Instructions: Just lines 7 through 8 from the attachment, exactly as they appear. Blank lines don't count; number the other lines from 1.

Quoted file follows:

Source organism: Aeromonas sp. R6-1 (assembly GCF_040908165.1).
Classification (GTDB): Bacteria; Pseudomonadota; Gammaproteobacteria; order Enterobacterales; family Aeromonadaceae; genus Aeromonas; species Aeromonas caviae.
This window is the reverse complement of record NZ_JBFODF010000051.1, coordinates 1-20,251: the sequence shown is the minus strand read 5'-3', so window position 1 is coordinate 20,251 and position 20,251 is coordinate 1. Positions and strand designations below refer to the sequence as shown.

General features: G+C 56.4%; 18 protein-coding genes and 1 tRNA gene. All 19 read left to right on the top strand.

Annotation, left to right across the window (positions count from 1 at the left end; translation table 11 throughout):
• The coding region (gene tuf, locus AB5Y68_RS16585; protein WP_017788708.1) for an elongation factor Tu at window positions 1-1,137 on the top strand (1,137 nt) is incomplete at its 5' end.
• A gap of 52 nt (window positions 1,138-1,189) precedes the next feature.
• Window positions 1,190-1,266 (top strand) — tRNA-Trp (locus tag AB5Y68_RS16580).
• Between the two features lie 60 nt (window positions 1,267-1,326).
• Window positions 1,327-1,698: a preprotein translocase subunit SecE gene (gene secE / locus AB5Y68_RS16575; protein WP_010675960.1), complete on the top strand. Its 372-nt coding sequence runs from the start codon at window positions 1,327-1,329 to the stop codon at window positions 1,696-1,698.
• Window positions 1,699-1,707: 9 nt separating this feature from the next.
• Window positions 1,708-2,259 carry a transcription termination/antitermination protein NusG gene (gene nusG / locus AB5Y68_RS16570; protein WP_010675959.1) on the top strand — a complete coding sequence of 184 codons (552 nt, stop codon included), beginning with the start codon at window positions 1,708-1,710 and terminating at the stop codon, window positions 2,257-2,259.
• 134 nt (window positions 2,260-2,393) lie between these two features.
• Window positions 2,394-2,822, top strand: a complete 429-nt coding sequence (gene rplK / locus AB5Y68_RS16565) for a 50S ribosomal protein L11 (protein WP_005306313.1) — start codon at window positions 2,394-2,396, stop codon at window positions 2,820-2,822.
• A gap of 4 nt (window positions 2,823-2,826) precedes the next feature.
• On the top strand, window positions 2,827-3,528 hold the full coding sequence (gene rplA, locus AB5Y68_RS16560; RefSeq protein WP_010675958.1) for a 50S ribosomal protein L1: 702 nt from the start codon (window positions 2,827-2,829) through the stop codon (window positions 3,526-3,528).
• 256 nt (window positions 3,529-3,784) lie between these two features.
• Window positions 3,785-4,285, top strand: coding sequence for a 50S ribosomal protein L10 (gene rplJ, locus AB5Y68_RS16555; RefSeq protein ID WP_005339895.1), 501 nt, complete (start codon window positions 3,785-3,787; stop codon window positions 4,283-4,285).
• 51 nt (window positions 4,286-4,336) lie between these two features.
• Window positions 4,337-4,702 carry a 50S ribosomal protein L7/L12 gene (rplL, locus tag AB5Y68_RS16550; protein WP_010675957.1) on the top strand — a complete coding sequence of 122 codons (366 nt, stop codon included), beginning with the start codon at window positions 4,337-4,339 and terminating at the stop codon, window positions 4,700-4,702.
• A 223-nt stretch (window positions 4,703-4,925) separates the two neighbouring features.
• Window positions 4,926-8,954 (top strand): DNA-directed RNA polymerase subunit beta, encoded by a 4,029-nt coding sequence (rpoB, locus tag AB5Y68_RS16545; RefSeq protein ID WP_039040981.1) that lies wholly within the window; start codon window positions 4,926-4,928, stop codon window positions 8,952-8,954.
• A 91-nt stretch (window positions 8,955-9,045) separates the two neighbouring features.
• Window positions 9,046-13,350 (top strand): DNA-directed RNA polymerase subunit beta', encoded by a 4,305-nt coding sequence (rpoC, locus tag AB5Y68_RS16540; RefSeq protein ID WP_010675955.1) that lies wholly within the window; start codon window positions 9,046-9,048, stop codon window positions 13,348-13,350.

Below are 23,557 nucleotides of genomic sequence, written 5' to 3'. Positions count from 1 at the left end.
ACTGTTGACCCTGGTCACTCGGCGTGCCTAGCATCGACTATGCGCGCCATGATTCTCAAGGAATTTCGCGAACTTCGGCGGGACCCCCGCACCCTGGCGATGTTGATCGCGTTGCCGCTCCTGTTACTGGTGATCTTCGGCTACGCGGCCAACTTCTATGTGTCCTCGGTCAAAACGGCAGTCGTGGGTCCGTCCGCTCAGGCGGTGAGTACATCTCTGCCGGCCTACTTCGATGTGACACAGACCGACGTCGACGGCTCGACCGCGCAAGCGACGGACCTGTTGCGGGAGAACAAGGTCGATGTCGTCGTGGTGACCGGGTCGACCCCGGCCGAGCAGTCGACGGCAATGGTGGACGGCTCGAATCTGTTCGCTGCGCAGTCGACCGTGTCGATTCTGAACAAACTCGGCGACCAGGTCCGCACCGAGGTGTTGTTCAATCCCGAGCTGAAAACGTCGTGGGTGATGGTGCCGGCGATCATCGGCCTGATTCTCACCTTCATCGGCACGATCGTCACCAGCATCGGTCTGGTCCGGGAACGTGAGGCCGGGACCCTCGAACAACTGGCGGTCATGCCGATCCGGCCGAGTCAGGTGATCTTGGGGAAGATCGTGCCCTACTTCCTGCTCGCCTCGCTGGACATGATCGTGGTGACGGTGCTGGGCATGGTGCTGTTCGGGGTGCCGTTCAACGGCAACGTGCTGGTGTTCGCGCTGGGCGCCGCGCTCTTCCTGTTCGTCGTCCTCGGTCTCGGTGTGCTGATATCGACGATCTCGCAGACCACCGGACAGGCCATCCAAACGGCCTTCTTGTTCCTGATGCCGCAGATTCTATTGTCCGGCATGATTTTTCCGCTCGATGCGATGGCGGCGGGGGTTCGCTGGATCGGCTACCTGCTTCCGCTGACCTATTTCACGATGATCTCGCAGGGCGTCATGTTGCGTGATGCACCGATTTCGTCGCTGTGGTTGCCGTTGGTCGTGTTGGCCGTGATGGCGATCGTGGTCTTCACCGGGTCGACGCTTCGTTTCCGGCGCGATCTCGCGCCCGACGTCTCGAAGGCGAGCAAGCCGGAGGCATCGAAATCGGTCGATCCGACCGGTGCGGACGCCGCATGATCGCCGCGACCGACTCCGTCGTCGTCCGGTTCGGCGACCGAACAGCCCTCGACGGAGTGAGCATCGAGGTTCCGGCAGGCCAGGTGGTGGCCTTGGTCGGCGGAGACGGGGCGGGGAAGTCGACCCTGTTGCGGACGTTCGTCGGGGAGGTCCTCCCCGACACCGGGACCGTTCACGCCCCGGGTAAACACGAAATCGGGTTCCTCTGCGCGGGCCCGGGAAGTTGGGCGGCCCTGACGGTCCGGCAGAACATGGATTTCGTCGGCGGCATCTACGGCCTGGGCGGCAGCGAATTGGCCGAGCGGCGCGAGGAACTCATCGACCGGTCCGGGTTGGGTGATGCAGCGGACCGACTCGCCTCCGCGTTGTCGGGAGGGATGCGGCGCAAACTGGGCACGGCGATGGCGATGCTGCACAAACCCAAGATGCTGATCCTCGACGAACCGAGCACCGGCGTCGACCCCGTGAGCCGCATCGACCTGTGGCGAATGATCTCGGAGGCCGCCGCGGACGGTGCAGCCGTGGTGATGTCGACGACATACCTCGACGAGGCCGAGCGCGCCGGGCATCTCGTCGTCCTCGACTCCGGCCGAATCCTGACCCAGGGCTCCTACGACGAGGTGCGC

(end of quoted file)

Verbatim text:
• A gap of 52 nt (window positions 1,138-1,189) precedes the next feature.
• Window positions 1,190-1,266 (top strand) — tRNA-Trp (locus tag AB5Y68_RS16580).